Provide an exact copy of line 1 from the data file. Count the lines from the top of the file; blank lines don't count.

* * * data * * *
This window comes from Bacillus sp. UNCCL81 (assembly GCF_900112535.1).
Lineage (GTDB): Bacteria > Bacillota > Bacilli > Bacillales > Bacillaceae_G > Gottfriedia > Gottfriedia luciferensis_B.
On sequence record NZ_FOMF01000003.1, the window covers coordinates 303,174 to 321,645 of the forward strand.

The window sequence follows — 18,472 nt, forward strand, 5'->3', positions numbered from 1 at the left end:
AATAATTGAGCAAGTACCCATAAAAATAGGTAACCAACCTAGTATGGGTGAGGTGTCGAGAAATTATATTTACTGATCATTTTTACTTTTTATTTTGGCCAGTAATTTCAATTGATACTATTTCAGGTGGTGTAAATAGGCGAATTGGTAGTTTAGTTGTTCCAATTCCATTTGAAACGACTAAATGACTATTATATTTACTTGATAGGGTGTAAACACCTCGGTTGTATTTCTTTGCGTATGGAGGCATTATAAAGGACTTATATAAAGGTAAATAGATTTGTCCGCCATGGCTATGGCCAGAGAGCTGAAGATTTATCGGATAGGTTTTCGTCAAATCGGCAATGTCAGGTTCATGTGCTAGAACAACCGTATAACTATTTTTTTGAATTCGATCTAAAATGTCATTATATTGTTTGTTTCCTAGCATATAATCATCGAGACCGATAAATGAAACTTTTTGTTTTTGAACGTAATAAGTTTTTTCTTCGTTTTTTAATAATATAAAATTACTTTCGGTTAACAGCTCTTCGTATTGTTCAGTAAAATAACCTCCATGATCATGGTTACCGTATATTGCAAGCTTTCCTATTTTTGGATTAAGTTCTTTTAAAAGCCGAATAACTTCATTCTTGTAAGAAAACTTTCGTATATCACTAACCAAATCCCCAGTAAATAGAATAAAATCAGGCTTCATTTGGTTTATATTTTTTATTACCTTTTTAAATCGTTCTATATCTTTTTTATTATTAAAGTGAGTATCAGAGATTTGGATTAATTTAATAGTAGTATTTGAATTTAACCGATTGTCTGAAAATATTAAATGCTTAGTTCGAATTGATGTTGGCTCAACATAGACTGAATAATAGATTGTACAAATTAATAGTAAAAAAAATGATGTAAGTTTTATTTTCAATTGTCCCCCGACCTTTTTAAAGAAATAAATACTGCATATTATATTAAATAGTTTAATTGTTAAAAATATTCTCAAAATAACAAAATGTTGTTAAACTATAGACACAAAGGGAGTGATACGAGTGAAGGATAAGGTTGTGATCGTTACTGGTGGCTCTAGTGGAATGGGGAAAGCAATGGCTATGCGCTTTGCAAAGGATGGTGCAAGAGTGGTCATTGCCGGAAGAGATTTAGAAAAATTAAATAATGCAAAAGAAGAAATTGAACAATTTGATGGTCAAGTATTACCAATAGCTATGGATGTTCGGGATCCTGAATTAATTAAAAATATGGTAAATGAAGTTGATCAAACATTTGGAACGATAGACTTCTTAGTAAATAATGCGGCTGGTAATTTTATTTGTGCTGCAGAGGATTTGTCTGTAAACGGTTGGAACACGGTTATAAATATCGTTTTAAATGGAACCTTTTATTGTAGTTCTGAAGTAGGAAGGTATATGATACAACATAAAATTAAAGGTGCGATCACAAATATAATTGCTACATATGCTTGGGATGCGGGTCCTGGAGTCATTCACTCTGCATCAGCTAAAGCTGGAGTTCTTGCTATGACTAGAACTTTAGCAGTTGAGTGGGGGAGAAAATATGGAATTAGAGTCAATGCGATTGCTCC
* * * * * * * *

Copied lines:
This window comes from Bacillus sp. UNCCL81 (assembly GCF_900112535.1).